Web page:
It is at least possible that the reason secular liberal democracy is in such ascendancy in the  West has something to do with philosophers who did the most to undermine the authority of the alternative political-theological vision.  It doesn’t take a twisted mind to think that Machiavelli was a dissimulator, though trying to prove he had some proto-neoconservative America in mind is, of course, a great stretch.  Some writers seem franker than others, but expecting total honesty in the age of witch burnings is just not credible.  On the other hand, if Gottfried wishes to convince me that many Straussians’ imaginations are bigger than their talent as sociologists of knowledge, well hell, tell me something I didn’t know.  My own professor once refused to let me read a course transcript from one of Strauss’s classes outside of his presence, presumably in order to keep me from spreading the secret doctrine.  Another professor, both a Straussian and a mutual friend of mine and my mentor’s, found such “caution” hilarious and, of course, absurd.  And now these transcripts are available for online download by these same keepers of the keys.  Go figure. 

    So what’s the right balance?  Is the problem with method or the conclusions reached?  Numerological analysis, for instance, is a standard technique of respectable literature scholars such as Alastair Fowler and Ernst Curtius (non-Straussians), and is only “arcane” to those unfamiliar with its techniques.  Really nothing Strauss did in his books was really new, except in the sense that what is forgotten seems new.  In the end, can we convict him for the crimes of his students?  And what is the limit to that?  Maybe Gottfried’s book will try to answer.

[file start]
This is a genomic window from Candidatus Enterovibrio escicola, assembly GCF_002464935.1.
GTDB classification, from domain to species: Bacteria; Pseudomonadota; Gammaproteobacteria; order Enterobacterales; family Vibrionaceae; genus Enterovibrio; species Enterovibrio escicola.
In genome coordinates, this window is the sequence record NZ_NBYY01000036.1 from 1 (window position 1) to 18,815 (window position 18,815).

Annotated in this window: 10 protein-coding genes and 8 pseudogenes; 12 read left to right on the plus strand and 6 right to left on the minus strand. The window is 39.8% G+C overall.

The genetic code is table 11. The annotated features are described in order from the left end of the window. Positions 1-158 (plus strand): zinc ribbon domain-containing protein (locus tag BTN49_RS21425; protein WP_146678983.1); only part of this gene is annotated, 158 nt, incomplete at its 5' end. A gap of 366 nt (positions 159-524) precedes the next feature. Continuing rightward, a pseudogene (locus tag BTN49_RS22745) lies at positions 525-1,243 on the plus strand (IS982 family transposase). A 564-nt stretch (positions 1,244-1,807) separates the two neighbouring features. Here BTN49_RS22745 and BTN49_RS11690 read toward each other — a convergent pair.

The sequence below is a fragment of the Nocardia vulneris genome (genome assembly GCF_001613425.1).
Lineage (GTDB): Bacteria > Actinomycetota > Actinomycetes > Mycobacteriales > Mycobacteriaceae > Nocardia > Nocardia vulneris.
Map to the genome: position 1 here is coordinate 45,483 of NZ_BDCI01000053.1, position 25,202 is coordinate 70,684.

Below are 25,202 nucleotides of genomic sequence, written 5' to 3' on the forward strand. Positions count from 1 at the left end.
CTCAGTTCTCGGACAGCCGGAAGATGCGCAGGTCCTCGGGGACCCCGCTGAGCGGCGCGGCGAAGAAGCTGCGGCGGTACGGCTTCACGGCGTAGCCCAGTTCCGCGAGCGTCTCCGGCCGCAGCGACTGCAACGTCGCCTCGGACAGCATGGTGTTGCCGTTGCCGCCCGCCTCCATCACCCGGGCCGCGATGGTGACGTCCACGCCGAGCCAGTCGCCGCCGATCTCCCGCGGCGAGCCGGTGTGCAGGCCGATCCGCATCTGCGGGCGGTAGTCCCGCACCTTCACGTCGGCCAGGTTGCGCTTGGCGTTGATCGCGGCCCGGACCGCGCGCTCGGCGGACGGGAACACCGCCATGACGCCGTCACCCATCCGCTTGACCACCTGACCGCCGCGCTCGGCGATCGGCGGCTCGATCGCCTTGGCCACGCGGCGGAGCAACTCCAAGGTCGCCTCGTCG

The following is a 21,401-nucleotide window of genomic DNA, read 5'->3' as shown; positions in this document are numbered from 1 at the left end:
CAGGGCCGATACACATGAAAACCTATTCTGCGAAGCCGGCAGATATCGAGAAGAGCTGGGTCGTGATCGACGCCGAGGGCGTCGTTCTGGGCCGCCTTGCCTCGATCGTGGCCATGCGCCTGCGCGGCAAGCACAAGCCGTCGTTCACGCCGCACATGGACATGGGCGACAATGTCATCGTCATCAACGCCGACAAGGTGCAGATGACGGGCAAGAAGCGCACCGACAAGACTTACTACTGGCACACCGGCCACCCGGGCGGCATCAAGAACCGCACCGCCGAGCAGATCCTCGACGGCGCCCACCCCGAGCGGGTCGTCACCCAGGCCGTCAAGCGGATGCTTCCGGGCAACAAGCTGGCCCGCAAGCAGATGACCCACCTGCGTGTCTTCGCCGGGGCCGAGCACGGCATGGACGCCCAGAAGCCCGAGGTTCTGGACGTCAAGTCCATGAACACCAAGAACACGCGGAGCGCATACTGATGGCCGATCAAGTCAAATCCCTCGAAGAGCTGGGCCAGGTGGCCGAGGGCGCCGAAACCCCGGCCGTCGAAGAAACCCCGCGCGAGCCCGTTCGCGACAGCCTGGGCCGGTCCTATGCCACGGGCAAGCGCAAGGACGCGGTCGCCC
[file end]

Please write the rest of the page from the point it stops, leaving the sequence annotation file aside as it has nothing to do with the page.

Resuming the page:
3. Not being overly familiar with Strauss, I took the time to listen to a couple of his audio lecture tapes and read the introduction and first chapter of “Natural Right and History”.  In the book, he apparently points out a dichotomy between the view of reality expressed by Aristotle and Aquinas, and the modernist relativistic view represented as deriving strictly from science thereby excluding moral values.  Obviously, Strauss derives his values from a Jewish interpretation of the Old Testament.

    To the extent that his work prompts consideration and discussion of moral values and absolutes in the marketplace of ideas, it is definitely worthwhile.

  4. @Jack Strocchi

    Dr. Gottfried is a reactionary ivory tower snob with absolutly no relevance to the problems facing America or the world today. Liberal democracy is the best system invented so far, and the closest in intent to the founders visions. No one sane is pining for Franco’s Spain as Gottfried has done in the past. When Paul can say something about Medicare, Global Warming, Social Security, Gay Marriage than we can listen. Otherwise its just mental masturbation.